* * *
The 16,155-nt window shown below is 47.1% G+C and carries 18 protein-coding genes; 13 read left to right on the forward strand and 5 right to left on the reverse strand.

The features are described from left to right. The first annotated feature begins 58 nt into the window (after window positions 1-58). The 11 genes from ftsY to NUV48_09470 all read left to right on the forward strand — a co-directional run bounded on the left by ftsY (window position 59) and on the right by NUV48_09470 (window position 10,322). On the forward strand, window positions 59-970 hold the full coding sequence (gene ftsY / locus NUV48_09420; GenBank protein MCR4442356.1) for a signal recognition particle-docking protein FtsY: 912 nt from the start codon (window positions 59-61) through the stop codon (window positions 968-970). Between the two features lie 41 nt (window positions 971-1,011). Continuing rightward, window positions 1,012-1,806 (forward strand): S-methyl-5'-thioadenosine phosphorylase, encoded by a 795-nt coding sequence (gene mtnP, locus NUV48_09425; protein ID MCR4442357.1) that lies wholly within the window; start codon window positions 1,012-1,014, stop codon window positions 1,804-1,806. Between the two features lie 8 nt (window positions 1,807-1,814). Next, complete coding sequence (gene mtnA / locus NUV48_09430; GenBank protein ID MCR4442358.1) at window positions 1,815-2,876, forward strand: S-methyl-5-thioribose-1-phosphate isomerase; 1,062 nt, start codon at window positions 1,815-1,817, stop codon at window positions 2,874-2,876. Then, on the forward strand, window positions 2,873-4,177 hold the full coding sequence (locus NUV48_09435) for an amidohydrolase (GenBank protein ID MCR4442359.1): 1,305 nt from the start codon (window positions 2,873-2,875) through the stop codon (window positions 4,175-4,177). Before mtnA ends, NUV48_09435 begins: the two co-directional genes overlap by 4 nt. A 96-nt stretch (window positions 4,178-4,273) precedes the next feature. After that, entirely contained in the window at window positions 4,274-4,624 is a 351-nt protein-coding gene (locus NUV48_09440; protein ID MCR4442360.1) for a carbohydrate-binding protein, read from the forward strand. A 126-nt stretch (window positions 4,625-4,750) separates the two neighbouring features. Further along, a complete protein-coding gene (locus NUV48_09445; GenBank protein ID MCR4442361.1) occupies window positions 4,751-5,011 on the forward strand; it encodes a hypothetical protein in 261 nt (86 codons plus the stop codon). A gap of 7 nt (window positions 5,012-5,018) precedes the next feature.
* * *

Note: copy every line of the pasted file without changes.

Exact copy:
The 16,155-nt window shown below is 47.1% G+C and carries 18 protein-coding genes; 13 read left to right on the forward strand and 5 right to left on the reverse strand.

The features are described from left to right. The first annotated feature begins 58 nt into the window (after window positions 1-58). The 11 genes from ftsY to NUV48_09470 all read left to right on the forward strand — a co-directional run bounded on the left by ftsY (window position 59) and on the right by NUV48_09470 (window position 10,322). On the forward strand, window positions 59-970 hold the full coding sequence (gene ftsY / locus NUV48_09420; GenBank protein MCR4442356.1) for a signal recognition particle-docking protein FtsY: 912 nt from the start codon (window positions 59-61) through the stop codon (window positions 968-970). Between the two features lie 41 nt (window positions 971-1,011). Continuing rightward, window positions 1,012-1,806 (forward strand): S-methyl-5'-thioadenosine phosphorylase, encoded by a 795-nt coding sequence (gene mtnP, locus NUV48_09425; protein ID MCR4442357.1) that lies wholly within the window; start codon window positions 1,012-1,014, stop codon window positions 1,804-1,806. Between the two features lie 8 nt (window positions 1,807-1,814). Next, complete coding sequence (gene mtnA / locus NUV48_09430; GenBank protein ID MCR4442358.1) at window positions 1,815-2,876, forward strand: S-methyl-5-thioribose-1-phosphate isomerase; 1,062 nt, start codon at window positions 1,815-1,817, stop codon at window positions 2,874-2,876. Then, on the forward strand, window positions 2,873-4,177 hold the full coding sequence (locus NUV48_09435) for an amidohydrolase (GenBank protein ID MCR4442359.1): 1,305 nt from the start codon (window positions 2,873-2,875) through the stop codon (window positions 4,175-4,177). Before mtnA ends, NUV48_09435 begins: the two co-directional genes overlap by 4 nt. A 96-nt stretch (window positions 4,178-4,273) precedes the next feature. After that, entirely contained in the window at window positions 4,274-4,624 is a 351-nt protein-coding gene (locus NUV48_09440; protein ID MCR4442360.1) for a carbohydrate-binding protein, read from the forward strand. A 126-nt stretch (window positions 4,625-4,750) separates the two neighbouring features. Further along, a complete protein-coding gene (locus NUV48_09445; GenBank protein ID MCR4442361.1) occupies window positions 4,751-5,011 on the forward strand; it encodes a hypothetical protein in 261 nt (86 codons plus the stop codon). A gap of 7 nt (window positions 5,012-5,018) precedes the next feature.